3D Printing Bested by “Pop Up” Fabrication?

Researchers at Northwestern University and the University of Illinois at Urbana-Champaign have developed a simple new fabrication technique to create beautiful and complex 3-D micro- and nanostructures with many advantages over 3-D printing.

The technique mimics the action of a children’s pop-up book — starting as a flat two-dimensional structure and popping up into a more complex 3-D structure. Using a variety of advanced materials, including silicon, the researchers produced more than 40 different geometric designs, including shapes resembling a peacock, flower, starburst, table, basket, tent and starfish.

“In just one shot you get your structure,” said Northwestern’s Yonggang Huang, one of three co-corresponding authors on the study. “We first fabricate a two-dimensional structure on a stretched elastic material. Then we release the tension, and up pops a 3-D structure. The 2-D structure must have some place to go, so it pops up.”

The pop-up assembly technique trumps 3-D printing on many levels and is expected to be useful in building biomedical devices, sensors and electronics.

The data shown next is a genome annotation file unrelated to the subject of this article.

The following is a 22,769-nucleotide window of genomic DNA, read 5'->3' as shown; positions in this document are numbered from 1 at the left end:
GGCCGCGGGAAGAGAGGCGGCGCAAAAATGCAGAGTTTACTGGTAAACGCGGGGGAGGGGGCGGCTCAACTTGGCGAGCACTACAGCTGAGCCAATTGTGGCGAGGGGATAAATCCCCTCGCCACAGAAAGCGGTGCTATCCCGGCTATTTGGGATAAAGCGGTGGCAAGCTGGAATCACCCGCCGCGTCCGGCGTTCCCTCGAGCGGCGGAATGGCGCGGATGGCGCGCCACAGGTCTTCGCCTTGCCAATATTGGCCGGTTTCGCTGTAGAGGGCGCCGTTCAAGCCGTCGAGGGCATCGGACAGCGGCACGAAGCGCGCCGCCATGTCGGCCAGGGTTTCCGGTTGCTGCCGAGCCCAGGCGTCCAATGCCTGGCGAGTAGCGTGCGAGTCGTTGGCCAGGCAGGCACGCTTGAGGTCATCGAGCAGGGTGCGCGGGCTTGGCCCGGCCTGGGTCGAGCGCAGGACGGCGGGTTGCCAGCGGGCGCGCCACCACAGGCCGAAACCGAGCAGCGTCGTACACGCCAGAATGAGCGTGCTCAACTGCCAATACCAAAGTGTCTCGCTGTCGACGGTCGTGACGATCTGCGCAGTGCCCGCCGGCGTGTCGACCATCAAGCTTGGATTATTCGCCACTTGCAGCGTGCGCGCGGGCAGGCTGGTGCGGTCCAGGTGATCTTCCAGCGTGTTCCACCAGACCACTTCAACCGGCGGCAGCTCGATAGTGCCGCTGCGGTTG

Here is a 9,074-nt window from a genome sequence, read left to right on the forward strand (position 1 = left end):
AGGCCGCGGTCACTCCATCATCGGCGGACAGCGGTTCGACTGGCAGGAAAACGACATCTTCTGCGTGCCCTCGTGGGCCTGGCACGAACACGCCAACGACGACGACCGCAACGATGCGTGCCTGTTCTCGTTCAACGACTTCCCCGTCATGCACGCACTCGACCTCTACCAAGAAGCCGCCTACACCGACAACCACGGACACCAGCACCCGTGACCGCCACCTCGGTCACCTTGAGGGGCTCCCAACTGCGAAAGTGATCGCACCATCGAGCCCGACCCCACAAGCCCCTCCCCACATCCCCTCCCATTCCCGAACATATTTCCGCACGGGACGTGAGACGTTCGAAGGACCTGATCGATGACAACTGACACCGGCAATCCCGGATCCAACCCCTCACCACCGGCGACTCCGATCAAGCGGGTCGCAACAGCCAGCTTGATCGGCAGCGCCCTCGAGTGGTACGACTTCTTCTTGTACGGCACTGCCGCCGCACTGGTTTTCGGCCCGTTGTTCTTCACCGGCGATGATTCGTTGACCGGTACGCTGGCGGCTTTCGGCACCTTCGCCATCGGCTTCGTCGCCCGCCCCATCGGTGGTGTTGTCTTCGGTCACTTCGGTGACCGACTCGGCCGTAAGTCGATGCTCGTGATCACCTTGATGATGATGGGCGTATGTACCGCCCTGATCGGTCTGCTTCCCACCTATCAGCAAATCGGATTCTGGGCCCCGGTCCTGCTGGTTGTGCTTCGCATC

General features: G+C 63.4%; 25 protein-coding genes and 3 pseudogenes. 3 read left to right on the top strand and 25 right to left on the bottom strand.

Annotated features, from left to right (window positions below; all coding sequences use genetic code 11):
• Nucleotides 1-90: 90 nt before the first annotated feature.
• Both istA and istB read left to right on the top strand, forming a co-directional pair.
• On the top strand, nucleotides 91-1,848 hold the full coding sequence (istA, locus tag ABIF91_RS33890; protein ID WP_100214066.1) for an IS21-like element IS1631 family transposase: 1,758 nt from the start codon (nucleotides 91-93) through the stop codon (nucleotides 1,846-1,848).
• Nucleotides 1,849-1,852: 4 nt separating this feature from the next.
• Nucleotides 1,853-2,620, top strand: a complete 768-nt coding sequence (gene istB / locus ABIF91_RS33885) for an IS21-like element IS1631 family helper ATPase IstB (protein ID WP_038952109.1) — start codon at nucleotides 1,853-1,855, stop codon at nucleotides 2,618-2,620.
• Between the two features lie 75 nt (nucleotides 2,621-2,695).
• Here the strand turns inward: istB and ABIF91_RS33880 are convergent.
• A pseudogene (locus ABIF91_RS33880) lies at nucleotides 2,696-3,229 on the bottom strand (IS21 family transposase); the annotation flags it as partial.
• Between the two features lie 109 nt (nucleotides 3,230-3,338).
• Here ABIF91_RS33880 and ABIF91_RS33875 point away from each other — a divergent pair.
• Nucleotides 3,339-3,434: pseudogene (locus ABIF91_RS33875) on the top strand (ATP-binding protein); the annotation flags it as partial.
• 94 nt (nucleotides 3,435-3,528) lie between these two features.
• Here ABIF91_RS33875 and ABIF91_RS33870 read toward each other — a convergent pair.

Details of the technique, which relies on compression buckling, will be published as the cover story Jan. 9 in the journal Science.

The study is a demonstration of a new and innovative approach to creating 3-D structures, Huang said. Determining which designs are needed for specific applications will come in future research.

Huang led the portion of the research focused on theory, design and modeling. He is the Joseph Cummings Professor of Civil and Environmental Engineering and a professor of mechanical engineering at Northwestern’s McCormick School of Engineering and Applied Science.

The advantages of the new pop-up method are numerous. The technique is fast and inexpensive, and it can: be used to build many different structures at one time; utilize many different materials, including silicon; incorporate different materials into one hybrid structure; be used to build structures on both micro- and nano-levels (down to a thickness of 100 nanometers); and produce a wide range of different geometries.

Read more at ENGINEERING.com

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